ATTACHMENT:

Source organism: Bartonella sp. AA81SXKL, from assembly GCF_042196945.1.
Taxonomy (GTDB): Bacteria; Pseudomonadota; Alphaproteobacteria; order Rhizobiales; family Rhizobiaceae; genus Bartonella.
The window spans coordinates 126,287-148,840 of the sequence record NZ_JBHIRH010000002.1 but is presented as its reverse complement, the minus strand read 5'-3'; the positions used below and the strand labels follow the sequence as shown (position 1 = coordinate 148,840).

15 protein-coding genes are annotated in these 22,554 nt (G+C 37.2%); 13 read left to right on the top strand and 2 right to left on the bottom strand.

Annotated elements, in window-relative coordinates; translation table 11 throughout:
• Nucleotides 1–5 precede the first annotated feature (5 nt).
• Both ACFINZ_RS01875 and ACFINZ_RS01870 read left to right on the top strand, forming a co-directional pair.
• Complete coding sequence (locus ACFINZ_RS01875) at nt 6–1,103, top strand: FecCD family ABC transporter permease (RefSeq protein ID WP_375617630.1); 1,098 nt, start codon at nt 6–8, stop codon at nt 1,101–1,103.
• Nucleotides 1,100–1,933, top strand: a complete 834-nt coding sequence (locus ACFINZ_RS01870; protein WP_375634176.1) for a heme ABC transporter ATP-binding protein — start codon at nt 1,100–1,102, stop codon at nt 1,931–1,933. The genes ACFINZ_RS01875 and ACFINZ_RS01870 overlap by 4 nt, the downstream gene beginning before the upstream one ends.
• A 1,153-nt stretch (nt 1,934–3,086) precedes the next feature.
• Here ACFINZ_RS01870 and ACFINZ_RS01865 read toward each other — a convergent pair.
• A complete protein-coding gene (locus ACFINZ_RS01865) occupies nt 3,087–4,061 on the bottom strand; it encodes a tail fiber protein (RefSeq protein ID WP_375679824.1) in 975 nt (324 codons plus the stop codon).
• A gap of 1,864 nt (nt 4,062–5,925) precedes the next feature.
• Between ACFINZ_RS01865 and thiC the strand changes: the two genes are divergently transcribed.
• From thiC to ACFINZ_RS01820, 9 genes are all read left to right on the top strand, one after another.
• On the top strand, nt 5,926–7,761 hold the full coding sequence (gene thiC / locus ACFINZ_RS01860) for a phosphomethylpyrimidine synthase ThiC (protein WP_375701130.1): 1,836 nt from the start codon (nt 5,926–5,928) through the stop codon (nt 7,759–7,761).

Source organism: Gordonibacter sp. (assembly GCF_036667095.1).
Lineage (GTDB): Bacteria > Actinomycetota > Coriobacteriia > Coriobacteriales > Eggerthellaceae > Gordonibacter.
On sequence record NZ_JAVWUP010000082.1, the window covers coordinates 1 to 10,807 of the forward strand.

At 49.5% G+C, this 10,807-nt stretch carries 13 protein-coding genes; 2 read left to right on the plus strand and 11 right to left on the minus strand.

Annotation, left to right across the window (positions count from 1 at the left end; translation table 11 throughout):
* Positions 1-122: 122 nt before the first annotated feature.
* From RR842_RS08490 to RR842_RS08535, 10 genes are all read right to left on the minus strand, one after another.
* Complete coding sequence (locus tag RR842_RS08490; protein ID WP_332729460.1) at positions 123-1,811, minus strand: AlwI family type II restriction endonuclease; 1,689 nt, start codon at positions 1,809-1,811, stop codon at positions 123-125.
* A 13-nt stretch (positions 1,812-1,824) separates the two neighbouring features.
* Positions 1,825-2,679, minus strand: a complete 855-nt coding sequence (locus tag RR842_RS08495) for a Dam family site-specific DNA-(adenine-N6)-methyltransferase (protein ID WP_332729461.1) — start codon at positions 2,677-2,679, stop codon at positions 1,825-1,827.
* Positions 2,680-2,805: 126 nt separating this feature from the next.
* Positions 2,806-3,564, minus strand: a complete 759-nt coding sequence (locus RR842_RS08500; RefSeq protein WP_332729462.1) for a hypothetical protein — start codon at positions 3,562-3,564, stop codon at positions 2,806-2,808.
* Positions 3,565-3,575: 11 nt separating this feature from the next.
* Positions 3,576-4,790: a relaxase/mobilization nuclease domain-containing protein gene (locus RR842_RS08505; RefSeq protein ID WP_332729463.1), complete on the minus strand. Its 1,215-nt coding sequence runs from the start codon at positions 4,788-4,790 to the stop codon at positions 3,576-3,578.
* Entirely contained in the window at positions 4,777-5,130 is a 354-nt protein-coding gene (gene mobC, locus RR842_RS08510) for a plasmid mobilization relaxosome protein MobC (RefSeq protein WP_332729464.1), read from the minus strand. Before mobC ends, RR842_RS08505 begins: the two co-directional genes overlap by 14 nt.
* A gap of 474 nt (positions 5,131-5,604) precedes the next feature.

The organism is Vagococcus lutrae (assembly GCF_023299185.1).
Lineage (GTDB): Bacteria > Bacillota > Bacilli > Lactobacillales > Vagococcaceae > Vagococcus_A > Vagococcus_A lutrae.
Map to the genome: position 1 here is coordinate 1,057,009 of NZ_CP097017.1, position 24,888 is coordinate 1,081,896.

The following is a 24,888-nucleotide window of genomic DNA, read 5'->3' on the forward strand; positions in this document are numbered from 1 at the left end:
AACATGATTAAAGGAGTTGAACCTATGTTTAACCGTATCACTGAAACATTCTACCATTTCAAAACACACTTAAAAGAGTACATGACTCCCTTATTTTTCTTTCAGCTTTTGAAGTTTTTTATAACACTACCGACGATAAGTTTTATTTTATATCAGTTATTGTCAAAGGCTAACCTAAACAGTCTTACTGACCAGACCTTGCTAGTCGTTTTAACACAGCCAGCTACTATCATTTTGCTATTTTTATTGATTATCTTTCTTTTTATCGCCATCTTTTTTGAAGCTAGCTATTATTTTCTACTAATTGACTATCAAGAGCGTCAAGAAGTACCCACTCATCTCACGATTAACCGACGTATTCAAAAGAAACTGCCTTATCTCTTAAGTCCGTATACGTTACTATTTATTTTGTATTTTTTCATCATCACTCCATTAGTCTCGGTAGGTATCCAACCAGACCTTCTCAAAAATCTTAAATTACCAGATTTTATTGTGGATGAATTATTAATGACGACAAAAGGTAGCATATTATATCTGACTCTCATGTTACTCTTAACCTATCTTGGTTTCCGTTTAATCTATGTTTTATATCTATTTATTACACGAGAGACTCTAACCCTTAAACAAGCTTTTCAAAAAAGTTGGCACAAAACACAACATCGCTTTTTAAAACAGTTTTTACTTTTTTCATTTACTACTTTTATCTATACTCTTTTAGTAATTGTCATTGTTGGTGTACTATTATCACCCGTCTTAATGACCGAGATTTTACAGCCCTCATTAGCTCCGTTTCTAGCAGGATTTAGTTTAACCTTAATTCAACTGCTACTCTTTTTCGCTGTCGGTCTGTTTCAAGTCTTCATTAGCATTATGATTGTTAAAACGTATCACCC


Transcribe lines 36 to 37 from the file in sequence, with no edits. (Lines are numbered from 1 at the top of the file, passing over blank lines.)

The following is a 24,888-nucleotide window of genomic DNA, read 5'->3' on the forward strand; positions in this document are numbered from 1 at the left end:
AACATGATTAAAGGAGTTGAACCTATGTTTAACCGTATCACTGAAACATTCTACCATTTCAAAACACACTTAAAAGAGTACATGACTCCCTTATTTTTCTTTCAGCTTTTGAAGTTTTTTATAACACTACCGACGATAAGTTTTATTTTATATCAGTTATTGTCAAAGGCTAACCTAAACAGTCTTACTGACCAGACCTTGCTAGTCGTTTTAACACAGCCAGCTACTATCATTTTGCTATTTTTATTGATTATCTTTCTTTTTATCGCCATCTTTTTTGAAGCTAGCTATTATTTTCTACTAATTGACTATCAAGAGCGTCAAGAAGTACCCACTCATCTCACGATTAACCGACGTATTCAAAAGAAACTGCCTTATCTCTTAAGTCCGTATACGTTACTATTTATTTTGTATTTTTTCATCATCACTCCATTAGTCTCGGTAGGTATCCAACCAGACCTTCTCAAAAATCTTAAATTACCAGATTTTATTGTGGATGAATTATTAATGACGACAAAAGGTAGCATATTATATCTGACTCTCATGTTACTCTTAACCTATCTTGGTTTCCGTTTAATCTATGTTTTATATCTATTTATTACACGAGAGACTCTAACCCTTAAACAAGCTTTTCAAAAAAGTTGGCACAAAACACAACATCGCTTTTTAAAACAGTTTTTACTTTTTTCATTTACTACTTTTATCTATACTCTTTTAGTAATTGTCATTGTTGGTGTACTATTATCACCCGTCTTAATGACCGAGATTTTACAGCCCTCATTAGCTCCGTTTCTAGCAGGATTTAGTTTAACCTTAATTCAACTGCTACTCTTTTTCGCTGTCGGTCTGTTTCAAGTCTTCATTAGCATTATGATTGTTAAAACGTATCACCC